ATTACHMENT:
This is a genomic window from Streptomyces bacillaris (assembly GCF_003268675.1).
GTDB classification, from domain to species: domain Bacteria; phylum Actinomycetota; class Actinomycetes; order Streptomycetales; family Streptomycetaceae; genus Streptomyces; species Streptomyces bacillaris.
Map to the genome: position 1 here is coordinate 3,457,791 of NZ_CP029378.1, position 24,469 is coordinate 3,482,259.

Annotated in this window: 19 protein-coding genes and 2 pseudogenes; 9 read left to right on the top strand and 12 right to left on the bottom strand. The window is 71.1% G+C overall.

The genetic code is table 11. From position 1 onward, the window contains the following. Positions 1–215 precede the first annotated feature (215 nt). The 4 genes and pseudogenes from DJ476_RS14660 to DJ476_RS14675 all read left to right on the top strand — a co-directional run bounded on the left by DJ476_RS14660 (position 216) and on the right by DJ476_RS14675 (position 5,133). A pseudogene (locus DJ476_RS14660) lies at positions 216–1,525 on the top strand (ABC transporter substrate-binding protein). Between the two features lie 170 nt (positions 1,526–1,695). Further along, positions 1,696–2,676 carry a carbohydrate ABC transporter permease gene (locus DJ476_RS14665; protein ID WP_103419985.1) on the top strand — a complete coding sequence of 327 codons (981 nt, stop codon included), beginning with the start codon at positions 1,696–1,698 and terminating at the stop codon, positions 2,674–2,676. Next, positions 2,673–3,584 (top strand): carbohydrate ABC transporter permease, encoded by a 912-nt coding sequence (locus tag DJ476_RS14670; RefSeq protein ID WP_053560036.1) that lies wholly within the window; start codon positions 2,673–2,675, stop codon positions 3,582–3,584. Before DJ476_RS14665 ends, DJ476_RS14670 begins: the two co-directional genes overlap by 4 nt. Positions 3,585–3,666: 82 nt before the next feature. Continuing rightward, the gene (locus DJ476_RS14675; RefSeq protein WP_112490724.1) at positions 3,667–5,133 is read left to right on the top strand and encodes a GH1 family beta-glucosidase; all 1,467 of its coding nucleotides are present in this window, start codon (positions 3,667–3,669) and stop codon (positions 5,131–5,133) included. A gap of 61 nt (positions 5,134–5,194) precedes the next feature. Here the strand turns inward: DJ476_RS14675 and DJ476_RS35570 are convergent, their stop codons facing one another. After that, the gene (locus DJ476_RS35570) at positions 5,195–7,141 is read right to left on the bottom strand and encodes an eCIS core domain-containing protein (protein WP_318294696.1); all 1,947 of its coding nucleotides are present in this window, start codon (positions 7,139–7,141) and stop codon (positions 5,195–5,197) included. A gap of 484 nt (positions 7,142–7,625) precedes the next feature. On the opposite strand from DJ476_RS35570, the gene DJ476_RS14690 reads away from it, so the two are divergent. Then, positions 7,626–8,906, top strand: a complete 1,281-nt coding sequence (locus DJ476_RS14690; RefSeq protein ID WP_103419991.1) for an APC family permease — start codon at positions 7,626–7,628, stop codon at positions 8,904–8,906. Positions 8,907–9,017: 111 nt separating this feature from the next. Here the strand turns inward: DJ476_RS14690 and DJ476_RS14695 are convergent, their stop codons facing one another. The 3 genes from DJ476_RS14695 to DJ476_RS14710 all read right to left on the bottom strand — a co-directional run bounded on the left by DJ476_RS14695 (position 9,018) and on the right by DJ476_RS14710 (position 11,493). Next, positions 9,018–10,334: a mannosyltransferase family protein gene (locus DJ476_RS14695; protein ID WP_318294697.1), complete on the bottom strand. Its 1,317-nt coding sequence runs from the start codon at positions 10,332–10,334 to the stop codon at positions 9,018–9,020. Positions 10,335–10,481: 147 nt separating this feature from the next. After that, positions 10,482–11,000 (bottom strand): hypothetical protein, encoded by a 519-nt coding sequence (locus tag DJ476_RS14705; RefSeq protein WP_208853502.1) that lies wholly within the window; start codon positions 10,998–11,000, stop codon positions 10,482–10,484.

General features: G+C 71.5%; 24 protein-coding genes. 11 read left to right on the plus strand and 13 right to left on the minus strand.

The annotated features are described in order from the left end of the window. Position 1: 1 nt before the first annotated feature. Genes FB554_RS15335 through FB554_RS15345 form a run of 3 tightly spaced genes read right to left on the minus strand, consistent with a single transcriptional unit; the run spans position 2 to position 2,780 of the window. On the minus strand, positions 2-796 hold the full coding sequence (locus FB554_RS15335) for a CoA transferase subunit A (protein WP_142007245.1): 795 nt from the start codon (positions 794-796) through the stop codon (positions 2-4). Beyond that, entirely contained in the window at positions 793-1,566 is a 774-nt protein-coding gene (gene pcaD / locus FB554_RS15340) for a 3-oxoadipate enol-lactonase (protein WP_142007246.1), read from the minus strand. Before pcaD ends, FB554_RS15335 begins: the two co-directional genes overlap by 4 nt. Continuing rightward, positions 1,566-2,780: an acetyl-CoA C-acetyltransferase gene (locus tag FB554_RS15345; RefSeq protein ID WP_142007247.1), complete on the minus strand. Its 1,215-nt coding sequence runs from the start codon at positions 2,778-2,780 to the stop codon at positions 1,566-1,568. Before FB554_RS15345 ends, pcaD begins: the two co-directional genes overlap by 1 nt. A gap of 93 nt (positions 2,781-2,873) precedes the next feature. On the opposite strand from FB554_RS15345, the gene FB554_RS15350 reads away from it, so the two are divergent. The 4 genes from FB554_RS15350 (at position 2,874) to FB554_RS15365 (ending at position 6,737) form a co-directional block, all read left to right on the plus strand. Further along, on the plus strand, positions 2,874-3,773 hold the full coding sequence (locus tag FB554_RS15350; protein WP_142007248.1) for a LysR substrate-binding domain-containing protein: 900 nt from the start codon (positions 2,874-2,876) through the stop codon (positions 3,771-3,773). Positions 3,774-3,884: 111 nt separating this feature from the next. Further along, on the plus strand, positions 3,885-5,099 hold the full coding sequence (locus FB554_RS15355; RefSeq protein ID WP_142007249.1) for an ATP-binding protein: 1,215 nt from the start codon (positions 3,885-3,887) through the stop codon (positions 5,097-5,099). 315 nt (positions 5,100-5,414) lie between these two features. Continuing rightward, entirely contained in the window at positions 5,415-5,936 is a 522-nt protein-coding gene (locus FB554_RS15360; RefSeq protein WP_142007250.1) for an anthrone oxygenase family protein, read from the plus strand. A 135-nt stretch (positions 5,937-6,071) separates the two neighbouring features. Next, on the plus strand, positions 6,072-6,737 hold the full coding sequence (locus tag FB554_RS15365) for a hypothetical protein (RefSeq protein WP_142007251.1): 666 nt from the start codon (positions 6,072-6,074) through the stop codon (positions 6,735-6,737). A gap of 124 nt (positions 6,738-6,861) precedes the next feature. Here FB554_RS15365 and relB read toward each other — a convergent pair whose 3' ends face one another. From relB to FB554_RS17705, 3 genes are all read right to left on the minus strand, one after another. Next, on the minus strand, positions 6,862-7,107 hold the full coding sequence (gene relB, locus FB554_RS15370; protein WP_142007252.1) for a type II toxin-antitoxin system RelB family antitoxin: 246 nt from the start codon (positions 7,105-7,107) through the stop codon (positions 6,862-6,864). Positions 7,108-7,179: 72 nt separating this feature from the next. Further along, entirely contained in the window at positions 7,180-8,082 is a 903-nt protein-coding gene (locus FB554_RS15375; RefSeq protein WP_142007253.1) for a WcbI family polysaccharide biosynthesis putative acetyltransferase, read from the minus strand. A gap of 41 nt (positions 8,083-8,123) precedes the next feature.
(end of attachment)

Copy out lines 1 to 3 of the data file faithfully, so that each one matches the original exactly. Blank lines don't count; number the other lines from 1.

This is a genomic window from Streptomyces bacillaris (assembly GCF_003268675.1).
GTDB classification, from domain to species: domain Bacteria; phylum Actinomycetota; class Actinomycetes; order Streptomycetales; family Streptomycetaceae; genus Streptomyces; species Streptomyces bacillaris.
Map to the genome: position 1 here is coordinate 3,457,791 of NZ_CP029378.1, position 24,469 is coordinate 3,482,259.